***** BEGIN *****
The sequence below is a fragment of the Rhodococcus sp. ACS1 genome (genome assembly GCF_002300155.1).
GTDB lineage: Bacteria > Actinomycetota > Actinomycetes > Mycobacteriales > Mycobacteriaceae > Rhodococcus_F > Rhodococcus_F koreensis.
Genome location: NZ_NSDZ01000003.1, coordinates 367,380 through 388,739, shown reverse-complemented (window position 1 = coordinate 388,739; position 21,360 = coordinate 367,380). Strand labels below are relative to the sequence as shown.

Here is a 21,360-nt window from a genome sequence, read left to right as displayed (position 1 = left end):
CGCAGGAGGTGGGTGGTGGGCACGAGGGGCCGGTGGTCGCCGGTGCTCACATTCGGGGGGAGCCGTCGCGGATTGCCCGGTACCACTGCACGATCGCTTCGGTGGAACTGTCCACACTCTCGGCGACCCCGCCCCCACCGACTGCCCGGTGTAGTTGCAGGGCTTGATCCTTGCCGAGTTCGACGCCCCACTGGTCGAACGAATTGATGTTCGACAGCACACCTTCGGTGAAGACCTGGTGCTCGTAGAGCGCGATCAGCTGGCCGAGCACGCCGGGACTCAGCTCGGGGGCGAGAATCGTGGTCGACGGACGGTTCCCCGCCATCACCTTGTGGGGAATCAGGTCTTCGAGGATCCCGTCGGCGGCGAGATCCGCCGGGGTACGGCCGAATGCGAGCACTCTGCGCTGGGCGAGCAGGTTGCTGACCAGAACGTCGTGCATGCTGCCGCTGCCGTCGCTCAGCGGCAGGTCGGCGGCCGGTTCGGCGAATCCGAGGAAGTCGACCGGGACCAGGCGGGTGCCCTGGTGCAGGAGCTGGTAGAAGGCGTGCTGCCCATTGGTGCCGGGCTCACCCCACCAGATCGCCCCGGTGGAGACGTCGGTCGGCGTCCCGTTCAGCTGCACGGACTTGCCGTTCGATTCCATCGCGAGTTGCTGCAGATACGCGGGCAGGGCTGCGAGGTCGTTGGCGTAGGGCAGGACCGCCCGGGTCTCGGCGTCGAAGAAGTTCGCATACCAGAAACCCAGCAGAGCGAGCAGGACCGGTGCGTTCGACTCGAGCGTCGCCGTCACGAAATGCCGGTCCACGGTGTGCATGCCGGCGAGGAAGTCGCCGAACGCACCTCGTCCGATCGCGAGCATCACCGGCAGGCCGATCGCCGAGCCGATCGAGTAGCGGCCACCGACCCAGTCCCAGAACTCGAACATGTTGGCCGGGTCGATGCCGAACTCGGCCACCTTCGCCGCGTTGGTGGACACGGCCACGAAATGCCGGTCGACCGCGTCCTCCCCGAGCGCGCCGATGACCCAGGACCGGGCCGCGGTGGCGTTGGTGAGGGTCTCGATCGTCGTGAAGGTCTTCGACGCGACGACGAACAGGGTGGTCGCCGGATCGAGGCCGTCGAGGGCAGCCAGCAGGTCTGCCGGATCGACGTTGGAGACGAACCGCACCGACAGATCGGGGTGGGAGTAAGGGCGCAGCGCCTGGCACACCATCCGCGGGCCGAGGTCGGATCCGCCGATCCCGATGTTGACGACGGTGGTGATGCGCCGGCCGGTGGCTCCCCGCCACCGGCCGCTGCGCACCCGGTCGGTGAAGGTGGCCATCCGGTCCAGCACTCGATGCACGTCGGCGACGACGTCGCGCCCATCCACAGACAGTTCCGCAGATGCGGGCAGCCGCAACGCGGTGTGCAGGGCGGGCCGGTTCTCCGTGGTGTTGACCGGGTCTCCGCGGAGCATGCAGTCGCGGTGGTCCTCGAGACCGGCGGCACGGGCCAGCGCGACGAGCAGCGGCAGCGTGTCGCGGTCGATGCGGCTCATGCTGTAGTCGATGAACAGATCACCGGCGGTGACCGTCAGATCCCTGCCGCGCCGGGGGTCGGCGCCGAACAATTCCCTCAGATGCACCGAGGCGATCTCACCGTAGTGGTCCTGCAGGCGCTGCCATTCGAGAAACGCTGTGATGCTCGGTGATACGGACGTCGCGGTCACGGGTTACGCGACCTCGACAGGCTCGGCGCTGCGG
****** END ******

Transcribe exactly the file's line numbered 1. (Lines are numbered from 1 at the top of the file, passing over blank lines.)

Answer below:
The sequence below is a fragment of the Rhodococcus sp. ACS1 genome (genome assembly GCF_002300155.1).